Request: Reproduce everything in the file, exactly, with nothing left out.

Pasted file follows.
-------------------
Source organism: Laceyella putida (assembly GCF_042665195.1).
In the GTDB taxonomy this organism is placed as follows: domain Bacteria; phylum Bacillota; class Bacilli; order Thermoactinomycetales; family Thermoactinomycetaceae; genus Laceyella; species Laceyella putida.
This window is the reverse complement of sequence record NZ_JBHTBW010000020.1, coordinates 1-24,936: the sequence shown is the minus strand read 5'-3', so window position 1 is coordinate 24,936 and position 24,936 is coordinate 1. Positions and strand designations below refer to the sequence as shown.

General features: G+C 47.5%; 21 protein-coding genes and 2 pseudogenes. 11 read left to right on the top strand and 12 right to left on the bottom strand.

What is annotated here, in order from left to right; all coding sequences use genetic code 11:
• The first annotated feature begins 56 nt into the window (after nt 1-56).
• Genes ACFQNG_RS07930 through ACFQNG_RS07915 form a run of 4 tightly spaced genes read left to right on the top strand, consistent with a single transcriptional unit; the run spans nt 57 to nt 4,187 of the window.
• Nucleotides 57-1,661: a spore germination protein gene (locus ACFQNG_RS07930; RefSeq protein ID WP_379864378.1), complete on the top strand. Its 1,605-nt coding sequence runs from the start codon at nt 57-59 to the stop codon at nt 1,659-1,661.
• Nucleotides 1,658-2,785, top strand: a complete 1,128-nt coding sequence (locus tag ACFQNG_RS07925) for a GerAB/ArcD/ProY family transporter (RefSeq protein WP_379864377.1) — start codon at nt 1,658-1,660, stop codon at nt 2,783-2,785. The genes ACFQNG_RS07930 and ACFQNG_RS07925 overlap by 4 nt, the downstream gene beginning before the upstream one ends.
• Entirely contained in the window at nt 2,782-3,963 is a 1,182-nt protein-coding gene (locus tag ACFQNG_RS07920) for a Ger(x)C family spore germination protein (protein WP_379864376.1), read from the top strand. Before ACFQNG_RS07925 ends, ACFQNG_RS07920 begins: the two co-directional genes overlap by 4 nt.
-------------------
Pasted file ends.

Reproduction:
Source organism: Laceyella putida (assembly GCF_042665195.1).
In the GTDB taxonomy this organism is placed as follows: domain Bacteria; phylum Bacillota; class Bacilli; order Thermoactinomycetales; family Thermoactinomycetaceae; genus Laceyella; species Laceyella putida.
This window is the reverse complement of sequence record NZ_JBHTBW010000020.1, coordinates 1-24,936: the sequence shown is the minus strand read 5'-3', so window position 1 is coordinate 24,936 and position 24,936 is coordinate 1. Positions and strand designations below refer to the sequence as shown.

General features: G+C 47.5%; 21 protein-coding genes and 2 pseudogenes. 11 read left to right on the top strand and 12 right to left on the bottom strand.

What is annotated here, in order from left to right; all coding sequences use genetic code 11:
• The first annotated feature begins 56 nt into the window (after nt 1-56).
• Genes ACFQNG_RS07930 through ACFQNG_RS07915 form a run of 4 tightly spaced genes read left to right on the top strand, consistent with a single transcriptional unit; the run spans nt 57 to nt 4,187 of the window.
• Nucleotides 57-1,661: a spore germination protein gene (locus ACFQNG_RS07930; RefSeq protein ID WP_379864378.1), complete on the top strand. Its 1,605-nt coding sequence runs from the start codon at nt 57-59 to the stop codon at nt 1,659-1,661.
• Nucleotides 1,658-2,785, top strand: a complete 1,128-nt coding sequence (locus tag ACFQNG_RS07925) for a GerAB/ArcD/ProY family transporter (RefSeq protein WP_379864377.1) — start codon at nt 1,658-1,660, stop codon at nt 2,783-2,785. The genes ACFQNG_RS07930 and ACFQNG_RS07925 overlap by 4 nt, the downstream gene beginning before the upstream one ends.
• Entirely contained in the window at nt 2,782-3,963 is a 1,182-nt protein-coding gene (locus tag ACFQNG_RS07920) for a Ger(x)C family spore germination protein (protein WP_379864376.1), read from the top strand. Before ACFQNG_RS07925 ends, ACFQNG_RS07920 begins: the two co-directional genes overlap by 4 nt.